Transcending Distance to Make a Difference
While millions of Americans across the country are casting their ballot in elections today, NASA astronauts Doug Wheelock, Shannon Walker and Scott Kelly, of the Expedition 25 crew, are also able to take in the election experience. The three, living and working aboard the International Space Station, voted from 200 miles above the Earth.
“I voted on Sunday through an electronic e-mail system," said Commander Scott Kelly. “It felt like an honor and privilege to exercise our rights as U.S. citizens from the International Space Station."
Through a secure connection with their respective county clerk’s office, NASA’s Mission Control Center in Houston allows astronauts the opportunity to vote. The clerk’s office generates the electronic ballot and the Mission Control Center uplinks the file to the astronauts to be completed, sent back and delivered to the clerk’s office to be recorded.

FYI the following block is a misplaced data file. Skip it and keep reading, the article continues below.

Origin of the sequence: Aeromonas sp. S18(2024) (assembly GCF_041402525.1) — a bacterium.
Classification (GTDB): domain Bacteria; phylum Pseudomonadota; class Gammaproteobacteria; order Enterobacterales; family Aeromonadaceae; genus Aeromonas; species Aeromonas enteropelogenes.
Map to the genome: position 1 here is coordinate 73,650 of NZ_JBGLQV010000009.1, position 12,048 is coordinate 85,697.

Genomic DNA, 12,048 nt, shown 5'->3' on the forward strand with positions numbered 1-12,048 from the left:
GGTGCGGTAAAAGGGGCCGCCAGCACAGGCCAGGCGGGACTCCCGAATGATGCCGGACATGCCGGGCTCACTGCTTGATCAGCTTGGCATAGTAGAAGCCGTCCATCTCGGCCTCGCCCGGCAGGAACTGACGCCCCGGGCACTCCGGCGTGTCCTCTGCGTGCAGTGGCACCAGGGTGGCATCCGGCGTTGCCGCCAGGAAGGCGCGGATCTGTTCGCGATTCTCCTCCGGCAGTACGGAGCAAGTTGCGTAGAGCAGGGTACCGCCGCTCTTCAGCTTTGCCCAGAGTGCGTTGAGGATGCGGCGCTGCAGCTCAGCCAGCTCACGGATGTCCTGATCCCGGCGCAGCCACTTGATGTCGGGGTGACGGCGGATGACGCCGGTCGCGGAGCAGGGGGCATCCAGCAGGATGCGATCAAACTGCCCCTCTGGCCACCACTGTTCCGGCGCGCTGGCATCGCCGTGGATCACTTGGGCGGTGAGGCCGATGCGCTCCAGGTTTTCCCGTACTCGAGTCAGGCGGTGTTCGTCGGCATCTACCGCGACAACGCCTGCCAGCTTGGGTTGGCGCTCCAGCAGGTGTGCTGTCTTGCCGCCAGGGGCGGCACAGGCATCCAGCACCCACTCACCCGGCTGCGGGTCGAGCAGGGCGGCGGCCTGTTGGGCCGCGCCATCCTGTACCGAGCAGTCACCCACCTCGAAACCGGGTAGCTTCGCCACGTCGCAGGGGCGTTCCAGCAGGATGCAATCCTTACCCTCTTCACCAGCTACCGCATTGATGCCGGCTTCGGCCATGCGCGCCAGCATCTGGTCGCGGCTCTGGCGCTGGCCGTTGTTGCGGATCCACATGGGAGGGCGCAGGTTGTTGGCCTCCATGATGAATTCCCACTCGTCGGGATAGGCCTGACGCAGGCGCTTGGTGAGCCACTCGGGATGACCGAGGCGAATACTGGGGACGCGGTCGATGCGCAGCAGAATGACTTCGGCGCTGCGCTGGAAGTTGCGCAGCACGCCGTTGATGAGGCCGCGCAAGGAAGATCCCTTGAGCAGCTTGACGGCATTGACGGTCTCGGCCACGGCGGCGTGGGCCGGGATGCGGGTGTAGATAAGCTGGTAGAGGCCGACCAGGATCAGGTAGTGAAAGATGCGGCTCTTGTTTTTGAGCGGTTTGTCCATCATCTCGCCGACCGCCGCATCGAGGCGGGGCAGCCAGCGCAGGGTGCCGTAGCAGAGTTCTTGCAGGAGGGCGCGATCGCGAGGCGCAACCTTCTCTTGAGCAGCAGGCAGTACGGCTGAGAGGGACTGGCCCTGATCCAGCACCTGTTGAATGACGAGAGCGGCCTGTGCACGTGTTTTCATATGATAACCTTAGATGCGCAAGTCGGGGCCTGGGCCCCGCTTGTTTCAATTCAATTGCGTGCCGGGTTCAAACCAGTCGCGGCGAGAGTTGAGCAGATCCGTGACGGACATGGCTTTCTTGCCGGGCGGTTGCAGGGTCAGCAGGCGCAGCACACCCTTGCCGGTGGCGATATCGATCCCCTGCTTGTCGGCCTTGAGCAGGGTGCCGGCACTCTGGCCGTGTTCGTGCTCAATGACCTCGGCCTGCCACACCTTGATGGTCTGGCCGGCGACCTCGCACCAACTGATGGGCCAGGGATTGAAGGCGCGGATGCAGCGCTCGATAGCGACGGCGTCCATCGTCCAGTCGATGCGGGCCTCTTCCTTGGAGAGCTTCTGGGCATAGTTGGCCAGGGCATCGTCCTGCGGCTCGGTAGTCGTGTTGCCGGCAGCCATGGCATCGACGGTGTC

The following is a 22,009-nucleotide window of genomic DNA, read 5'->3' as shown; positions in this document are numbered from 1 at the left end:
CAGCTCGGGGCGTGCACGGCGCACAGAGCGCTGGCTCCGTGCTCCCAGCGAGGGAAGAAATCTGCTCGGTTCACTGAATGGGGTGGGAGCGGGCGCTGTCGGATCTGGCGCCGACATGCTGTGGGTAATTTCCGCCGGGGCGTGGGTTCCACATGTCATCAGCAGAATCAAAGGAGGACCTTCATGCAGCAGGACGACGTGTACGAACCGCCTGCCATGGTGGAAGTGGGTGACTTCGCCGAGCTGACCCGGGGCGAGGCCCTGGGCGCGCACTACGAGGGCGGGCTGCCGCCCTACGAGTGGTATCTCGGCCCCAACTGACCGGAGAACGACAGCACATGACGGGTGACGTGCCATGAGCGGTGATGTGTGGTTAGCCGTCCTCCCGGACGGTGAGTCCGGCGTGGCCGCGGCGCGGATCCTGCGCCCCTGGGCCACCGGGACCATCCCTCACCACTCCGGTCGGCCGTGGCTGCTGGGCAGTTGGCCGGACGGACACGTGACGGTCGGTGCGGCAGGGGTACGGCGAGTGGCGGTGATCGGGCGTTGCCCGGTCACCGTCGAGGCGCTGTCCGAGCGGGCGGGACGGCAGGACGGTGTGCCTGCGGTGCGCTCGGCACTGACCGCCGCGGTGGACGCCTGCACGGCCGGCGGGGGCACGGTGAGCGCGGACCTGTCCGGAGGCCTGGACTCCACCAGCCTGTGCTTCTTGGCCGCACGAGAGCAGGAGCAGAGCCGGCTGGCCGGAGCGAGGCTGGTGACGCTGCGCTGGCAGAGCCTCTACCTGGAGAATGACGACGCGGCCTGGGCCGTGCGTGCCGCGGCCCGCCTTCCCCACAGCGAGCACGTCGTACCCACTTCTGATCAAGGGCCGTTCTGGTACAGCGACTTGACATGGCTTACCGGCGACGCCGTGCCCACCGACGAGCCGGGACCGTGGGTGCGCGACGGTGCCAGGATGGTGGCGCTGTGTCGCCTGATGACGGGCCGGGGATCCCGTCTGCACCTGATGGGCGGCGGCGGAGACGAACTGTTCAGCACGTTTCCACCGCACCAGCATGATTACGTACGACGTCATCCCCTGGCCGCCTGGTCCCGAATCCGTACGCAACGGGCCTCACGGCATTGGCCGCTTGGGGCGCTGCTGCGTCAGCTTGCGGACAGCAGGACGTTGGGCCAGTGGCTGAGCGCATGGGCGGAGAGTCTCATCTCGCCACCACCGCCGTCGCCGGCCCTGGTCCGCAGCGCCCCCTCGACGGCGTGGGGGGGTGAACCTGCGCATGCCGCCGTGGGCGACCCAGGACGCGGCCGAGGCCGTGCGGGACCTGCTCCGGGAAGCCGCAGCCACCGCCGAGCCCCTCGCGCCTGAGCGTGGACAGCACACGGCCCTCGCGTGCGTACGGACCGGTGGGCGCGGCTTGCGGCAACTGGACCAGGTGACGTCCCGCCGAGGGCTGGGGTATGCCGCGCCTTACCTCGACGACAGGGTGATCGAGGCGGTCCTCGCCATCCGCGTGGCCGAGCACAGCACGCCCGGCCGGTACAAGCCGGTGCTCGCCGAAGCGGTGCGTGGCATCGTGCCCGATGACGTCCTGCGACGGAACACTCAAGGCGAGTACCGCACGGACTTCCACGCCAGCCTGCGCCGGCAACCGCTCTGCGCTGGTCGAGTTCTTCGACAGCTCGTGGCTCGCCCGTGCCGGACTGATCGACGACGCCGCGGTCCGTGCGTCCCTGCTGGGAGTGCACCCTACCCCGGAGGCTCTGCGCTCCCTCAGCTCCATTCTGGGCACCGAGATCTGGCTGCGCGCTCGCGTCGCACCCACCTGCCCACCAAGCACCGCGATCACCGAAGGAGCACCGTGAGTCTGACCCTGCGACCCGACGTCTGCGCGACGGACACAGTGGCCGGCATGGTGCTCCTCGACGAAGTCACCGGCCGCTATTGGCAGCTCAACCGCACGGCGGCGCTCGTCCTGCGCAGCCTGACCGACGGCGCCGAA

American astronauts have been able to cast their vote from space since 1997, when Texas House Bill 841 was passed. Astronaut David Wolf was the first astronaut to vote from space while he lived aboard the Russian Mir Space Station in 1997. Others who have voted from space include: Leroy Chiao in 2004, Michael Lopez-Alegria in 2006, Clay Anderson in 2007, and Greg Chamitoff and Mike Fincke in 2008.